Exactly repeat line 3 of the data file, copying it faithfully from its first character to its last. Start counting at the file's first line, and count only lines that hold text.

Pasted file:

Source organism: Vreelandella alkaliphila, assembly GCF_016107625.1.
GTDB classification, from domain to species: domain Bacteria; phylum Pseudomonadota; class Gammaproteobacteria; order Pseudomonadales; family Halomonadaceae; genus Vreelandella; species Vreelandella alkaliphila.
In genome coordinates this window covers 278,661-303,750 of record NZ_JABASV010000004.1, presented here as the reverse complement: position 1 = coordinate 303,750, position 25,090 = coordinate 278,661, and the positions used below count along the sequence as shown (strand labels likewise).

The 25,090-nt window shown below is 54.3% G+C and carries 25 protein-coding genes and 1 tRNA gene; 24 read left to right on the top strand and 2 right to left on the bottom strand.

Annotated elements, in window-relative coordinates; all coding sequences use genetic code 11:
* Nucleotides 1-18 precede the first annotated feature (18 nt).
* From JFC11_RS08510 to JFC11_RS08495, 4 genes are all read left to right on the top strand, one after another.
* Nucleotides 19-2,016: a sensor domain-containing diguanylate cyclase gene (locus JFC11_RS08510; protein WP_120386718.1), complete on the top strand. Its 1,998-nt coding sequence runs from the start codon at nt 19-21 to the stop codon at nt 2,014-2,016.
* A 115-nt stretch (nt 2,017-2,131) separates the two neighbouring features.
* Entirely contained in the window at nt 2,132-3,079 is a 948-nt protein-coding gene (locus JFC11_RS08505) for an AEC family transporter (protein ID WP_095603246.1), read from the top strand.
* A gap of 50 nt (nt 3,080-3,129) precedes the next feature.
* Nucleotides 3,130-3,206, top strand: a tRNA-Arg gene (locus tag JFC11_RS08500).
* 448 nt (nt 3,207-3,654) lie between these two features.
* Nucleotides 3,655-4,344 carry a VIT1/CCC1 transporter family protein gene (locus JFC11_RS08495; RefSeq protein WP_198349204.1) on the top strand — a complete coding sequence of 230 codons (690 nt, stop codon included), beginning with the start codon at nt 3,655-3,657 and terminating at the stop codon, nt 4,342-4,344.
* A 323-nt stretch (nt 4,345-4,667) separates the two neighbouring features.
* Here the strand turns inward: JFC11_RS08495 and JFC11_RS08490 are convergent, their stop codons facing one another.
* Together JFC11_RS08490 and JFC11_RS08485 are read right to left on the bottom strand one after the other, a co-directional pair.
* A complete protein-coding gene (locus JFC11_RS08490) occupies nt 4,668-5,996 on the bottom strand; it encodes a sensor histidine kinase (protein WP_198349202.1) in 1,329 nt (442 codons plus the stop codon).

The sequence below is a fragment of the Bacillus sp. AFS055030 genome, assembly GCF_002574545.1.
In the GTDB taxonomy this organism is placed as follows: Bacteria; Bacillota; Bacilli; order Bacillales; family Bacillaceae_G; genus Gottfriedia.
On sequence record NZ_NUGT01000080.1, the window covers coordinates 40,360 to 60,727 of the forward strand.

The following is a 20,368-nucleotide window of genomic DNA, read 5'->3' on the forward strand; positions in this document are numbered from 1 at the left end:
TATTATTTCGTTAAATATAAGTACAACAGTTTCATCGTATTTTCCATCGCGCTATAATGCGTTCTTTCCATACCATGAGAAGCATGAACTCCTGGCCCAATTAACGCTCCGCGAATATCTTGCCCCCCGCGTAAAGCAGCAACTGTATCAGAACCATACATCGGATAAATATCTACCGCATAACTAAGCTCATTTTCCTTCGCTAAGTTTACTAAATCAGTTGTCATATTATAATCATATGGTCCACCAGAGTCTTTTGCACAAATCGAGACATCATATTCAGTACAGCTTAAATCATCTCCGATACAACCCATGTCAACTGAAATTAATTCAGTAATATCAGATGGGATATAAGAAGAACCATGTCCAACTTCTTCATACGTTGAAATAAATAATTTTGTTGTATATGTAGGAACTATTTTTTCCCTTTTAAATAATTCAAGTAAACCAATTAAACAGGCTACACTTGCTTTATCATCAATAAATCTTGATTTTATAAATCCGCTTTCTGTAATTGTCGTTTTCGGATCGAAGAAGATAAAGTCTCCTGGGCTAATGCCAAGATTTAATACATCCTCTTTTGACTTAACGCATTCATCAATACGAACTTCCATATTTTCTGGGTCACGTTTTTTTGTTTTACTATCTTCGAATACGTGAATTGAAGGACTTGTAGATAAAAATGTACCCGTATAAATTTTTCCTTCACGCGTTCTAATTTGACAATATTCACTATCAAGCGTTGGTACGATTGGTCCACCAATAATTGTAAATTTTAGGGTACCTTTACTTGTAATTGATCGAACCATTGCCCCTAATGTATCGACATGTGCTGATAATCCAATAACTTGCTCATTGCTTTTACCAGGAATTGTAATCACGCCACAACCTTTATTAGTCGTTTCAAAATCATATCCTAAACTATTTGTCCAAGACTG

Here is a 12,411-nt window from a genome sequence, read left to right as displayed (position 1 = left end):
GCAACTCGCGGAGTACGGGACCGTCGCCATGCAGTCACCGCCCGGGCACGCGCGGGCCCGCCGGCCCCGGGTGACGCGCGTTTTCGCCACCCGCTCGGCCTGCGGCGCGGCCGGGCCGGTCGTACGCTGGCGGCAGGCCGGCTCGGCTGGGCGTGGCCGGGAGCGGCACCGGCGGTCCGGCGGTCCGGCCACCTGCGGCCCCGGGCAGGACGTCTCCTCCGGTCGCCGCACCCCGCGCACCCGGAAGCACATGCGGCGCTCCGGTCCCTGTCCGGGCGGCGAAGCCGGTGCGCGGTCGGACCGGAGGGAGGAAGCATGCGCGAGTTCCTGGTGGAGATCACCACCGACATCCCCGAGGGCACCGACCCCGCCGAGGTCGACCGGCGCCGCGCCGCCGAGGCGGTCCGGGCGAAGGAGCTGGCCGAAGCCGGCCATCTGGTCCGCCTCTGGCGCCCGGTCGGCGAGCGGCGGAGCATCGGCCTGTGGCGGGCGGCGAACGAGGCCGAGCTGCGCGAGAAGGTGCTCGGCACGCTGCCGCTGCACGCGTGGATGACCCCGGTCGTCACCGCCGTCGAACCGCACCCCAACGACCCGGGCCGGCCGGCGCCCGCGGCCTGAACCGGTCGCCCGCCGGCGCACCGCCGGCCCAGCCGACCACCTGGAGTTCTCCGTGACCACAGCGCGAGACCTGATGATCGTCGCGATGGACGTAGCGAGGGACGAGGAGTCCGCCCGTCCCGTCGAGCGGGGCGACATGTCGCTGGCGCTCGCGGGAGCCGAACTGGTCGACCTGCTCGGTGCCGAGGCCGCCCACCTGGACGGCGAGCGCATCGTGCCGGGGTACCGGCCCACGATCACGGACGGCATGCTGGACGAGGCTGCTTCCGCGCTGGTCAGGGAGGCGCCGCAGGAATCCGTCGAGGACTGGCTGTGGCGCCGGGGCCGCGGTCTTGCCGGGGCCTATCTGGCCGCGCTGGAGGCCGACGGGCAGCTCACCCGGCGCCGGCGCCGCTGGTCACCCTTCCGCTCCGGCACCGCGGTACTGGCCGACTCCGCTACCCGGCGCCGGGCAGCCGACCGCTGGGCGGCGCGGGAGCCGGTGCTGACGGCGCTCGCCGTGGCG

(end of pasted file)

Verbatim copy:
In genome coordinates this window covers 278,661-303,750 of record NZ_JABASV010000004.1, presented here as the reverse complement: position 1 = coordinate 303,750, position 25,090 = coordinate 278,661, and the positions used below count along the sequence as shown (strand labels likewise).